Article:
Crucial Facts You Need to Know About Lewy Body Dementia
1.4 million people in the United States are estimated to have Lew Body dementia. With that said, few individuals have heard of Lew Body dementia. In addition, there are even medical professionals who know next to nothing about Lew Body dementia. Some medical professionals do not even realize that Lew Body dementia exists. Understanding the state of affairs in regard to Lew Body dementia, there are 10 things you need to know about this condition.
Medical Definition of Lewy Body Dementia
Lewy body dementia or LBD is the second most common form of degenerative dementia in the United States and elsewhere around the world today. The only other form of degenerative dementia that is more common than Lew Body dementia is Alzheimer’s disease. Lew Body dementia actually is an umbrella term for dementia that is caused by the presence of Lewy bodies in the brain. Medically speaking, Lewy bodies are abnormal deposits of a protein called alpha-synuclein.
Three Presentations of Lewy Body Dementia
Lewy body dementia can have one of three common presentations. Regardless of the initial symptom, over time all three presentations of LBD will develop very similar cognitive, physical, sleep and behavioral features:
- Some individuals will start out with a movement disorder leading to the diagnosis of Parkinson’s disease and later develop dementia. This is diagnosed as Parkinson’s disease dementia.
- Another group of individuals will start out with a cognitive/memory disorder that may be mistaken for Alzheimer’s disease, but over time two or more distinctive features become apparent, leading to the diagnosis of “dementia with Lewy bodies.”
- Lastly, a small group will first present with neuropsychiatric symptoms, which can include hallucinations, behavioral problems, and difficulty with complex mental activities. This also can lead to an initial misdiagnosis leading to an initial diagnosis.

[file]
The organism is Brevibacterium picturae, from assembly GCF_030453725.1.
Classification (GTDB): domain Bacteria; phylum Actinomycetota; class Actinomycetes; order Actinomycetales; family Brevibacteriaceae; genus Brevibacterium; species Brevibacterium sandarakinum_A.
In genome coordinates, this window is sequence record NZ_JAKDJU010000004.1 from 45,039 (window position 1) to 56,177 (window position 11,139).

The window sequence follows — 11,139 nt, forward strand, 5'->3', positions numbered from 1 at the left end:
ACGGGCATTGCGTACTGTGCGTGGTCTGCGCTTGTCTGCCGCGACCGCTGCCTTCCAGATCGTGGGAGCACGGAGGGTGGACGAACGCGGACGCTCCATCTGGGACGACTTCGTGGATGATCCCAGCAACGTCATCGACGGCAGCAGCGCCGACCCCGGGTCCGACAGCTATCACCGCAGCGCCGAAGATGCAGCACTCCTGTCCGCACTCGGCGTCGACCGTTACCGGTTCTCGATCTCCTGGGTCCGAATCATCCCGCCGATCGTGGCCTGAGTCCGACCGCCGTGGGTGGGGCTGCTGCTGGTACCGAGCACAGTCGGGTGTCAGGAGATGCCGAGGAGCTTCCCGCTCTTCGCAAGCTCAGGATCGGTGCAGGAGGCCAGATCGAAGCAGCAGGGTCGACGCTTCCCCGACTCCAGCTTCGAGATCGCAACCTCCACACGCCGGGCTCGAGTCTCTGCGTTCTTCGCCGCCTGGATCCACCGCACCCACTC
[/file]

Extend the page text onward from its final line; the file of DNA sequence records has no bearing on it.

Symptoms of Lewy Body Dementia
There are a set of symptoms that can be indicative of a person afflicted by Lewy Body dementia. It is important to note, that these symptoms can also be a sign of other types of diseases and conditions. The most commonplace symptoms associated with Lewy body dementia include:
- Impaired thinking, such as loss of executive function (planning, processing information), memory, or the ability to understand visual information.
- Fluctuations in cognition, attention, or alertness.
- Problems with movement, including tremors, stiffness, slowness, and difficulty walking.
- Visual hallucinations (seeing things that are not present).
- Sleep disorders, such as acting out one’s dreams while asleep.
- Behavioral and mood symptoms, including depression, apathy, anxiety, agitation, delusions, or paranoia.
- Changes in autonomic body functions, such as blood pressure control, temperature regulation, and bladder and bowel function.
Treatment of Symptoms of Lewy Body Dementia
The symptoms of Lewy Body dementia are treatable. All medications prescribed for Lewy Body dementia are approved for a course of treatment for symptoms related to other diseases. These other diseases include Alzheimer’s disease as well as Parkinson’s disease with dementia. These treatments offer symptomatic benefits for cognitive, movement, and behavioral problems that can be associated with Lewy body dementia.
Early Diagnosis of Lewy Body Dementia Is Essential